Patna: Assembly polls in Bihar are just about six months away, but three political leaders who were touted as ‘game changers’ not too long ago now find that there are no takers for them.
The leaders — former chief minister Jitan Ram Manjhi, former Union minister Upendra Kushwaha and influential OBC leader Mukesh Sahani — recently wanted to meet Rashtriya Janata Dal chief Lalu Prasad in Ranchi, where the latter is serving a jail term for corruption, but their request was turned down.
The BJP’s reaction to them has also been lukewarm. “All the three leaders are trying to regain their political relevance. They can join the NDA, but on the condition that they will accept Nitish Kumar as their leader,” BJP spokesperson Rajni Ranjan Patel told ThePrint.
‘Still with grand alliance, but there’s a war of words’
Sahani, whose Vikassheel Insaan Party had an electoral alliance with the RJD, met the Congress leader in-charge of Bihar, Shaktisinh Gohil, to complain about the cold reception fellow members of the grand alliance were getting from the RJD.
“Gohil advised Sahani to remain silent for now. The Congress is well aware that Sahani is in touch with BJP leaders, but has failed to get any assurance from them,” said a Congress leader who was present at the meeting.
Speaking to ThePrint, Sahani admitted there is a war of words between the grand alliance partners.
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“As far as we are concerned, we are still with the grand alliance. But we are five parties, and there is confusion and lack of co-ordination. It has led to a war of words between the allies,” said Sahani, popularly known as ‘Son of Mallah’.
“Our focus should be to avoid split of anti-BJP votes, even if it means bringing in more small parties under the grand alliance.”
Kushwaha silent, Manjhi mending fences?
Rashtriya Lok Samta Party chief Kushwaha has remained silent since criticising the RJD for not honouring its commitment to give a Rajya Sabha seat to the Congress. A senior Congress leader told ThePrint that Kushwaha and Hindustani Awam Morcha chief Manjhi had attempted to form an alliance with the Congress and isolate the RJD for the assembly polls.
“But Congress leaders made it clear that they will not leave the RJD,” the leader said. This has left both Kushwaha and Manjhi high and dry.
Former CM Manjhi caused quite a stir when he met Nitish Kumar on 18 March, given the fractious relationship between the two former JD(U) leaders since Manjhi’s bitter departure in 2015. Manjhi refused to comment on the meeting, but after 18 March, he launched a bitter attack on Lalu Prasad, calling the RJD leaders dictators.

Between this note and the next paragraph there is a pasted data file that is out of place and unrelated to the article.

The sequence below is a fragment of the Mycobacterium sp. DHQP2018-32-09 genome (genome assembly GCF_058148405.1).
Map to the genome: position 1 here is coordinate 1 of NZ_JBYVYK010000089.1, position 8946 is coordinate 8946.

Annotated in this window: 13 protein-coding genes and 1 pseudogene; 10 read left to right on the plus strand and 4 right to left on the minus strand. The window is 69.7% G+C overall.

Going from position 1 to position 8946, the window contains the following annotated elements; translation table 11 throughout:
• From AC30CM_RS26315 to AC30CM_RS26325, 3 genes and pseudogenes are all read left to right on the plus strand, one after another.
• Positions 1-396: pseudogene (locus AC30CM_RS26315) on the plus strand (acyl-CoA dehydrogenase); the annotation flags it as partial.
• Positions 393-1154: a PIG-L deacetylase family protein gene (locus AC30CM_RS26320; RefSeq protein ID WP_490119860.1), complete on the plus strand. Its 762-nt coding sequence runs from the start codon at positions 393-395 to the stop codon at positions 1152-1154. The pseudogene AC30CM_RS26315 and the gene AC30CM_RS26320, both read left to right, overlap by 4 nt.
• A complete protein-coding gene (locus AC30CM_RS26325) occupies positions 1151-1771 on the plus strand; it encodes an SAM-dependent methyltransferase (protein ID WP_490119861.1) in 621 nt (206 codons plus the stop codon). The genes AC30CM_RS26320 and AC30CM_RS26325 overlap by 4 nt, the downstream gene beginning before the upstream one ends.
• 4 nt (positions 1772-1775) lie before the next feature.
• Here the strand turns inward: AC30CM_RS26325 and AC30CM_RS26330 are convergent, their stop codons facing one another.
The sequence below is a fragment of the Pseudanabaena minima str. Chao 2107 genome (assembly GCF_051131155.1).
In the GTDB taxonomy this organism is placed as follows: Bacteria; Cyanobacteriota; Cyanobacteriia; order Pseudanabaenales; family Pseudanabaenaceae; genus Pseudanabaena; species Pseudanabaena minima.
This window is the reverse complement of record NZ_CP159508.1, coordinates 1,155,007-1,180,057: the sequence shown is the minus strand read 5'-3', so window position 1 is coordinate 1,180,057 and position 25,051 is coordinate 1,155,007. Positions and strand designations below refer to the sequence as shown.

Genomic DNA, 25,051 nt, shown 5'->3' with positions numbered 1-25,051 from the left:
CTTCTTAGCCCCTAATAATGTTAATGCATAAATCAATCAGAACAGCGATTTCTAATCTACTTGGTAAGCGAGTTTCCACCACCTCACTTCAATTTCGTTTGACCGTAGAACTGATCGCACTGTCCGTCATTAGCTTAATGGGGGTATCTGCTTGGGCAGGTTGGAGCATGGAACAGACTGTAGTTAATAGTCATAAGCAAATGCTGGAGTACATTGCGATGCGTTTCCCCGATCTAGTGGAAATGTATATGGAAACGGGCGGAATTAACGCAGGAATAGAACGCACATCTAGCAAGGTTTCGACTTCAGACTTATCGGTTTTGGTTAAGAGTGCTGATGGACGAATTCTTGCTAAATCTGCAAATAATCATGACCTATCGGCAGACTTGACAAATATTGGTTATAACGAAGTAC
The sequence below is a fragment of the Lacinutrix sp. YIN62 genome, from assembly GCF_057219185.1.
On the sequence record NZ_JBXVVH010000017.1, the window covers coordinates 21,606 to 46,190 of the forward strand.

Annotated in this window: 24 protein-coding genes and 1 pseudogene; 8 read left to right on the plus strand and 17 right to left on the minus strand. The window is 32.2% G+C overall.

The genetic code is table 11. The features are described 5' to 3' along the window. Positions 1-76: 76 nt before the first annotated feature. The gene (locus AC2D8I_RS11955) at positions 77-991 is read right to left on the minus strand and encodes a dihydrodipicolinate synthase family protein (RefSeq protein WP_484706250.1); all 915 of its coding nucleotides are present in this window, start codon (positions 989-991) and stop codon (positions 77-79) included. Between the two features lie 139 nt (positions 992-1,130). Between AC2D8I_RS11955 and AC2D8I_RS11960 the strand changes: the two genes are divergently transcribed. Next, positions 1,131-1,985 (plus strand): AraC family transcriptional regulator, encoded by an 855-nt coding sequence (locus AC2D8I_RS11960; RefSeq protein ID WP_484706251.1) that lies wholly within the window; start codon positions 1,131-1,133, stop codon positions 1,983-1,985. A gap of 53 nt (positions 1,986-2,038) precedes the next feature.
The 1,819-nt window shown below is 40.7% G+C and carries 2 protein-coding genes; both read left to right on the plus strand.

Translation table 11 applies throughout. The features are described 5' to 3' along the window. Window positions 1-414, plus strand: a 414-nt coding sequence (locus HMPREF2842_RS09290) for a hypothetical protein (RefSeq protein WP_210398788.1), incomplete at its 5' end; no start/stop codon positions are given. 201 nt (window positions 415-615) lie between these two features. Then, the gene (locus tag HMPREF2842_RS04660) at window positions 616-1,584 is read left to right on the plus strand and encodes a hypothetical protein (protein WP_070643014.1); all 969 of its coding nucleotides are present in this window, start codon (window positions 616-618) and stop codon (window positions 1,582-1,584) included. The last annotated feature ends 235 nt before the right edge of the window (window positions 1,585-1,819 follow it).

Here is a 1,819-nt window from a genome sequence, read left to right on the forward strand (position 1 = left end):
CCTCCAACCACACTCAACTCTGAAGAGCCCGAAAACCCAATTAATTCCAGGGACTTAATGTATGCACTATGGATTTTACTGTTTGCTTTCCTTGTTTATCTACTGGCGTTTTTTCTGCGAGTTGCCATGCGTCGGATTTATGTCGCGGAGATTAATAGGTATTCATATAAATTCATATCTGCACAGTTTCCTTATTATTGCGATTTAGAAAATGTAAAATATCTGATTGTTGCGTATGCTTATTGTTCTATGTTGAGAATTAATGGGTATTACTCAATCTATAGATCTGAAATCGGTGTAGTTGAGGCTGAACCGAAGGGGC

“They are big brothers, but don’t play the role of a big brother,” Manjhi said, pointing out that the grand alliance had failed to form a coordination committee.
Lalu’s son and heir apparent Tejashwi Yadav reacted instantly, pointing out that it was the RJD that had made Manjhi’s son Santosh an MLC. “There was no coordination committee even then,” retorted Tejashwi, clearly resenting Manjhi’s deadline of 31 March to set up the committee in question.
The JD(U), meanwhile, is pleased by Manjhi meeting Nitish. “Manjhi is a recognised face in Bihar politics. Who knows what will happen in the future?” JD(U) spokesperson Sanjay Singh told ThePrint.
There is speculation that Manjhi could ultimately join Nitish by September — a month or so before the assembly polls.
Overplaying their hand
If Manjhi, Kushwaha and Sahani are finding it difficult to project themselves as leaders who can play political games, it’s because their track record is uninspiring.
In the 2015 assembly polls, the three were aligned with the NDA (while Nitish and his party were allied with the RJD and Congress). The NDA lost the election, and while the BJP won 53 seats, the allies won just five of the 86 seats they contested.
In the 2019 Lok Sabha polls, Manjhi, Sahani and Kushwaha were aligned with the RJD-Congress grand alliance, and contested 11 of the 40 seats. But not only did they draw a blank, the leaders themselves lost in constituencies which have a sizeable chunk of voters from their respective castes.
“If the caste arithmetic had worked, we should have got at least 10 per cent votes more. But the fact remains that the gap between NDA and the grand alliance (in terms of vote share) was 20 per cent. They failed to pull in their castes,” said a senior RJD leader.
That’s not to say the RJD’s doors are locked for them. “But the seats this time will be given according to the strength of the parties,” said RJD MLA Bhai Birendra.
A BJP leader who did not wish to be identified added: “During the run-up to the Lok Sabha polls, these leaders used to run to Ranchi and make huge demands for seats, completely disproportionate to their strengths. If they want to come on board with the NDA, it will be on the seats we are willing to give them.”
In the meantime, Manjhi, Kushwaha and Sahani find themselves the nowhere men of Bihar.
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